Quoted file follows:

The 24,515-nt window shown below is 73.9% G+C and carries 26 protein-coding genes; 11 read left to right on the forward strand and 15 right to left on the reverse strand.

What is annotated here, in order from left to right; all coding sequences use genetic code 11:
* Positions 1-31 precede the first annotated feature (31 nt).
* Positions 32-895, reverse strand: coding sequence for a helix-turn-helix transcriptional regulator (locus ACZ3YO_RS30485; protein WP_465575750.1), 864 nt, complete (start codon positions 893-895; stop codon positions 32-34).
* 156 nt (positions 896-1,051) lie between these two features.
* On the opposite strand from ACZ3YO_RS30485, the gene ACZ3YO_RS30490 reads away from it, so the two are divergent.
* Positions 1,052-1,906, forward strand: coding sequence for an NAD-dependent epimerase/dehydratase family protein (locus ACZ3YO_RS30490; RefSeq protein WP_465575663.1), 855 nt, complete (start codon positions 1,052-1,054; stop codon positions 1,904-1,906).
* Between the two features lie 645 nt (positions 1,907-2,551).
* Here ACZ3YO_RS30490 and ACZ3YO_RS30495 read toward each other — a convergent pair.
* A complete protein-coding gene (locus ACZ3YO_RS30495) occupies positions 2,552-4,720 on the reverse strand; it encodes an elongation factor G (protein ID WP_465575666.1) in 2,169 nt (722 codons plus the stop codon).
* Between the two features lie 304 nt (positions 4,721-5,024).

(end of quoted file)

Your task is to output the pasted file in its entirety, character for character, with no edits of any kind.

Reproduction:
The 24,515-nt window shown below is 73.9% G+C and carries 26 protein-coding genes; 11 read left to right on the forward strand and 15 right to left on the reverse strand.

What is annotated here, in order from left to right; all coding sequences use genetic code 11:
* Positions 1-31 precede the first annotated feature (31 nt).
* Positions 32-895, reverse strand: coding sequence for a helix-turn-helix transcriptional regulator (locus ACZ3YO_RS30485; protein WP_465575750.1), 864 nt, complete (start codon positions 893-895; stop codon positions 32-34).
* 156 nt (positions 896-1,051) lie between these two features.
* On the opposite strand from ACZ3YO_RS30485, the gene ACZ3YO_RS30490 reads away from it, so the two are divergent.
* Positions 1,052-1,906, forward strand: coding sequence for an NAD-dependent epimerase/dehydratase family protein (locus ACZ3YO_RS30490; RefSeq protein WP_465575663.1), 855 nt, complete (start codon positions 1,052-1,054; stop codon positions 1,904-1,906).
* Between the two features lie 645 nt (positions 1,907-2,551).
* Here ACZ3YO_RS30490 and ACZ3YO_RS30495 read toward each other — a convergent pair.
* A complete protein-coding gene (locus ACZ3YO_RS30495) occupies positions 2,552-4,720 on the reverse strand; it encodes an elongation factor G (protein ID WP_465575666.1) in 2,169 nt (722 codons plus the stop codon).
* Between the two features lie 304 nt (positions 4,721-5,024).